A new Linux exploit is affecting some Android 12 devices including the Google Pixel 6 and Samsung Galaxy S22 series smartphones. This new Linux exploit called “Dirty Pipe” was discovered as vulnerability CVE-2022-0847, which is a security exploit present in some versions of the recent Linux kernel. A kernel is the core of an OS that acts as the mediator between apps and the hardware. This means if users of the mentioned devices allow any Android app to read files on their phone/computer, it can run malicious code or can just corrupt the file. This vulnerability has already shown its potential to get admin access to a system on the desktop/laptop versions of Linux. The Dirty Pipe exploit can easily allow attackers to take complete control of your device.
How does Dirty Pipe work?
As the name suggests, Dirty Pipe is related to Linux’s concepts of “pipes” and “pages”. The pipes here are used to get data from one app or process to another, while the pages are small bits of your device’s RAM. The Dirty Pipe exploit allows apps to manipulate Linux pipes so that the application can insert its data into a page of memory. This makes it easy for the attacker to either replace the contents of a file that the user is trying to access or even get full control of the user’s system.
Devices that are affected by Dirty Pipe
The Dirty Pipe exploit targets all Linux-powered devices including Android phones, Chromebooks and even Google Home devices like — Chromecast, speakers and displays. To be specific, the bug was introduced in 2020 with the Linux kernel version 5.8 and has been present in every device released after that.
The good news is that the damage potential of Dirty Pipe is very limited for Android devices as most of them use an older version of the Linux kernel that is unaffected by the bug. However, it is not the case with the devices that run on Android 12 out-of-the-box. So, Android devices like the Google Pixel 6 series and Samsung Galaxy S22 series can get affected by Dirty Pipe. Moreover, the developer who initially discovered the bug reproduced it on a Pixel 6 smartphone and reported it to Google.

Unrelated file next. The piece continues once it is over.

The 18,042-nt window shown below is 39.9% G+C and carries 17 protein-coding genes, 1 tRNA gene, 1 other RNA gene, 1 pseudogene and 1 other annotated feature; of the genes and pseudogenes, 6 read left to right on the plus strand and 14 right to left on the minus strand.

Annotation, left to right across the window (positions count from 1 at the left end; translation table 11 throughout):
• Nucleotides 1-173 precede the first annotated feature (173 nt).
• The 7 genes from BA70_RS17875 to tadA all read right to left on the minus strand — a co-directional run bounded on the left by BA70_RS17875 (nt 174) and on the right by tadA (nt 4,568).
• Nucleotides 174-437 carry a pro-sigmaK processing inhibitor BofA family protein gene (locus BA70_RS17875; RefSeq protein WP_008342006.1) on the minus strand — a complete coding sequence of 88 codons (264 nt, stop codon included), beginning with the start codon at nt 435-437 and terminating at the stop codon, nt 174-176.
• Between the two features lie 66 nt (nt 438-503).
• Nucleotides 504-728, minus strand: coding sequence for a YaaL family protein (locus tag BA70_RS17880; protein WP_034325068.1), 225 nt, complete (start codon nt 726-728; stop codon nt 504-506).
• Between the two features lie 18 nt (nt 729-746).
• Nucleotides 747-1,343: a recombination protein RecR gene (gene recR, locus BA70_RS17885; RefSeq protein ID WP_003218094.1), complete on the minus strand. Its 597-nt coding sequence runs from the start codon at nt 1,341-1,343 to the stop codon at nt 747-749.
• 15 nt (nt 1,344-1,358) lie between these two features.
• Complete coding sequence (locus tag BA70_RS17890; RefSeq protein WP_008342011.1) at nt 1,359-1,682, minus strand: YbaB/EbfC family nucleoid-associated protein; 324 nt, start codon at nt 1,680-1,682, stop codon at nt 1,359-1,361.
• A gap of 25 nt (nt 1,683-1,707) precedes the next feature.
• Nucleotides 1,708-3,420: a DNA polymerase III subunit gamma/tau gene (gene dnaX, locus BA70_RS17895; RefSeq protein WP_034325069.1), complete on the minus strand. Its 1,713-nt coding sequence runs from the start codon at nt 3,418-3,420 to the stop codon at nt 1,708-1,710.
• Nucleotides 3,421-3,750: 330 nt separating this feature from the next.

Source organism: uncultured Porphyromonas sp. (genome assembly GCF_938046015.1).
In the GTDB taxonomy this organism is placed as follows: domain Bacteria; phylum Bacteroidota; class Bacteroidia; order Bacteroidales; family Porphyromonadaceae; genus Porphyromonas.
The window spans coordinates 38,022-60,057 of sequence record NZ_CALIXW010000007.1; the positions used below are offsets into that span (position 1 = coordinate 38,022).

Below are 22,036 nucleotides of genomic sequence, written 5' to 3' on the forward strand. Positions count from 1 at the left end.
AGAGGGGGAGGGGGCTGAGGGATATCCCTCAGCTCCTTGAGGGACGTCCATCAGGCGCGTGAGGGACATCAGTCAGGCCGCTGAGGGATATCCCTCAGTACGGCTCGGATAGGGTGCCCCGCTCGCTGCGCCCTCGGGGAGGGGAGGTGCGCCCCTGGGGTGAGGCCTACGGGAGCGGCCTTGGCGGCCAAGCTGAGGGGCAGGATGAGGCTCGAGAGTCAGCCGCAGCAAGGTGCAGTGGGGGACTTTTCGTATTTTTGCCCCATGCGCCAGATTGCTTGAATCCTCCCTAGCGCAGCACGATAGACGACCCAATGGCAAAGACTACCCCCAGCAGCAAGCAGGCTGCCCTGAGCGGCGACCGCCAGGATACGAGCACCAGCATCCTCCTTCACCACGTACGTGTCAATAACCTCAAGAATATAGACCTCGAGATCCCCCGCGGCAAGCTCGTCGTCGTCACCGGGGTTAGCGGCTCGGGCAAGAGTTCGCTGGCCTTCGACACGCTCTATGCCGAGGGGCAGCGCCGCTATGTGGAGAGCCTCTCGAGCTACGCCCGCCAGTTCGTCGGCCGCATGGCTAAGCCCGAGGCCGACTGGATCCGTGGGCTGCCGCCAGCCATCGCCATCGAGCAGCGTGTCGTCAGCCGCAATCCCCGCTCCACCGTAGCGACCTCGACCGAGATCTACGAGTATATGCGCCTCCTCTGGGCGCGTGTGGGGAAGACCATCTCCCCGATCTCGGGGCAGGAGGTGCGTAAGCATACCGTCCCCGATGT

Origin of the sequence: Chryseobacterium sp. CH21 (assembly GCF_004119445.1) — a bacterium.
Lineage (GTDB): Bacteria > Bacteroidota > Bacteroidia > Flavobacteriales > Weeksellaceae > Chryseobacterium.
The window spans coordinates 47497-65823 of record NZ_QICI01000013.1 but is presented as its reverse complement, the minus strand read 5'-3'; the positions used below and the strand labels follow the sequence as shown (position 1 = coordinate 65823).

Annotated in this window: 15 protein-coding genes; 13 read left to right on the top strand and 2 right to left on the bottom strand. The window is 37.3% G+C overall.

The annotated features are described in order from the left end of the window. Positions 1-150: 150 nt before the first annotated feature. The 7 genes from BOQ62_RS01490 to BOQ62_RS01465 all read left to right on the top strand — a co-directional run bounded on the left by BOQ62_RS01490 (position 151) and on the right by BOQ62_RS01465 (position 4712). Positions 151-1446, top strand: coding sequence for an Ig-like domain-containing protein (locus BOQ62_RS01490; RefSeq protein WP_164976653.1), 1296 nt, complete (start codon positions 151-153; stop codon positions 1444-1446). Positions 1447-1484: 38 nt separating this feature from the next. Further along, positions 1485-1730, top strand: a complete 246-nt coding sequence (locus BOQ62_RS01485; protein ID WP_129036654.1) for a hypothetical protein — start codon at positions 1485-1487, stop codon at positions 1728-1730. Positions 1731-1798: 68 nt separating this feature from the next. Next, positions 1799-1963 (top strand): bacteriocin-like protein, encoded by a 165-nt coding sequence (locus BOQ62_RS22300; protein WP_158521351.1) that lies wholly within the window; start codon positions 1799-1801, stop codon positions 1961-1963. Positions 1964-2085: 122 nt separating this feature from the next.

How are companies trying to fight Dirty Pipe?
Apart from discovering the “Dirty Pipe” exploit, the developer was also able to fix the vulnerability. `The fix was then submitted to the Linux kernel project and within a couple of days, newer versions of the Linux kernel were unveiled to include the fix.
Google’s Android Security Team got notified about the “Dirty Pipe” exploit in February. The fix was soon added to the Android source code to make sure that the upcoming builds of the OS are secure from this exploit. The Chrome OS team also picked up the fix and is set to roll out as a mid-cycle update to Chrome OS 99.
Google has finally rolled out the May 2022 security patch for Pixel phones and has also released the Android Security Bulletin for the month where there is direct mention of the Dirty Pipe exploit. This means that every Android smartphone that installs the May 2022 security update can be assumed to be safe from attackers.